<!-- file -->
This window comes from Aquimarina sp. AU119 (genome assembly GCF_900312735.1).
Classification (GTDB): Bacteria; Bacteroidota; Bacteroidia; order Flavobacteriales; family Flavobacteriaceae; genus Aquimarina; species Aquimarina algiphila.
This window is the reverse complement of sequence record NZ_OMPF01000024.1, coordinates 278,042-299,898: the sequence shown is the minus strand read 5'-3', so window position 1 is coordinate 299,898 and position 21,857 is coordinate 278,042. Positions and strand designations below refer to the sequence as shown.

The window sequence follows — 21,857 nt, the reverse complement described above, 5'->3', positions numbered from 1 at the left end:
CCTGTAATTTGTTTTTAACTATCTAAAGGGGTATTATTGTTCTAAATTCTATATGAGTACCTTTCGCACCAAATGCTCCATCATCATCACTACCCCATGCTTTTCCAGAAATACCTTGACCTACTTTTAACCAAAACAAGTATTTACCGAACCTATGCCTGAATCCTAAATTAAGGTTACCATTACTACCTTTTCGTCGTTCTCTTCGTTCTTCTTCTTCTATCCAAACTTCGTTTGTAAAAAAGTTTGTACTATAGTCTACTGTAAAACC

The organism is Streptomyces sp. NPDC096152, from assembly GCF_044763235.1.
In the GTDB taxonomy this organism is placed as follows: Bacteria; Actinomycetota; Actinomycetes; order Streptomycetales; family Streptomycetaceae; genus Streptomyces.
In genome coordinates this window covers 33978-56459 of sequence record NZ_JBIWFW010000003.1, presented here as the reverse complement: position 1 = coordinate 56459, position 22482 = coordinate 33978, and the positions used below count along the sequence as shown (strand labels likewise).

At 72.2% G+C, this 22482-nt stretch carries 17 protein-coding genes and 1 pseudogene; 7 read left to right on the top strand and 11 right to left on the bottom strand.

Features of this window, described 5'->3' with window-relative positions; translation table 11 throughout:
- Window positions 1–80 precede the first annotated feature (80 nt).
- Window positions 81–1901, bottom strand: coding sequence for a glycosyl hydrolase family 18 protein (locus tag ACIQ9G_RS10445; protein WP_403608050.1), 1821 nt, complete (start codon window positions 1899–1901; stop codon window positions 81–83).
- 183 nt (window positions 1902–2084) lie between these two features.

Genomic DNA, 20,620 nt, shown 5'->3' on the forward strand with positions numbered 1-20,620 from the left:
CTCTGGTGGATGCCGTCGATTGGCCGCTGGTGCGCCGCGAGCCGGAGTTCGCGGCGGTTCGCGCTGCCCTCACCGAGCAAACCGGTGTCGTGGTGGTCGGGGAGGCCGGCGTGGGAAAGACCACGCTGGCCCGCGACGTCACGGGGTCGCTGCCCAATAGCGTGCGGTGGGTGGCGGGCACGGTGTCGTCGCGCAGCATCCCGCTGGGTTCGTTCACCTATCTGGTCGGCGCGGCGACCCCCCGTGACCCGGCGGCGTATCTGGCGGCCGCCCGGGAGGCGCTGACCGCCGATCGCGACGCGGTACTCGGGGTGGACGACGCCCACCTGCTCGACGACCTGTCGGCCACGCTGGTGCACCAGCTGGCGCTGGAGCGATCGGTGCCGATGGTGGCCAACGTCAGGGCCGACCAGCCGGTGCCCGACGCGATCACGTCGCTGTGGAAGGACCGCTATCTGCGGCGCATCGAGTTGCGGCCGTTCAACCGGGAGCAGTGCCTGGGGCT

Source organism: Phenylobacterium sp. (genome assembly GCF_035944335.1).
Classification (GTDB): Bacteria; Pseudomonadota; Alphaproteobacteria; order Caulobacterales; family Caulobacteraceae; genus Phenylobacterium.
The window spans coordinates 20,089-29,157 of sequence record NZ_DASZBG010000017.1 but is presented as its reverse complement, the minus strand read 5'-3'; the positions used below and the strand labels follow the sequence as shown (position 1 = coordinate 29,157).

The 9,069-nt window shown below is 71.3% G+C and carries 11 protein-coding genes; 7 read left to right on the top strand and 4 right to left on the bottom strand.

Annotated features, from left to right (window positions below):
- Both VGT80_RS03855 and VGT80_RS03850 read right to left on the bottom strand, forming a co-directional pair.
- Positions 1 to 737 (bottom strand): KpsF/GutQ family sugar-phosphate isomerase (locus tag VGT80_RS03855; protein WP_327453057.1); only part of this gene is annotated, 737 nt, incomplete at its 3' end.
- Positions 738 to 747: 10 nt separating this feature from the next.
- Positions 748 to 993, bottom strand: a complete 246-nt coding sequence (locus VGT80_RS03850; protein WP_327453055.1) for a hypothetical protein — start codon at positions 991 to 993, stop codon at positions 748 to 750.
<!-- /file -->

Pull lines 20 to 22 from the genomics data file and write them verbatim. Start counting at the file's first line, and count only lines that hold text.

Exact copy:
Annotated features, from left to right (window positions below):
- Both VGT80_RS03855 and VGT80_RS03850 read right to left on the bottom strand, forming a co-directional pair.
- Positions 1 to 737 (bottom strand): KpsF/GutQ family sugar-phosphate isomerase (locus tag VGT80_RS03855; protein WP_327453057.1); only part of this gene is annotated, 737 nt, incomplete at its 3' end.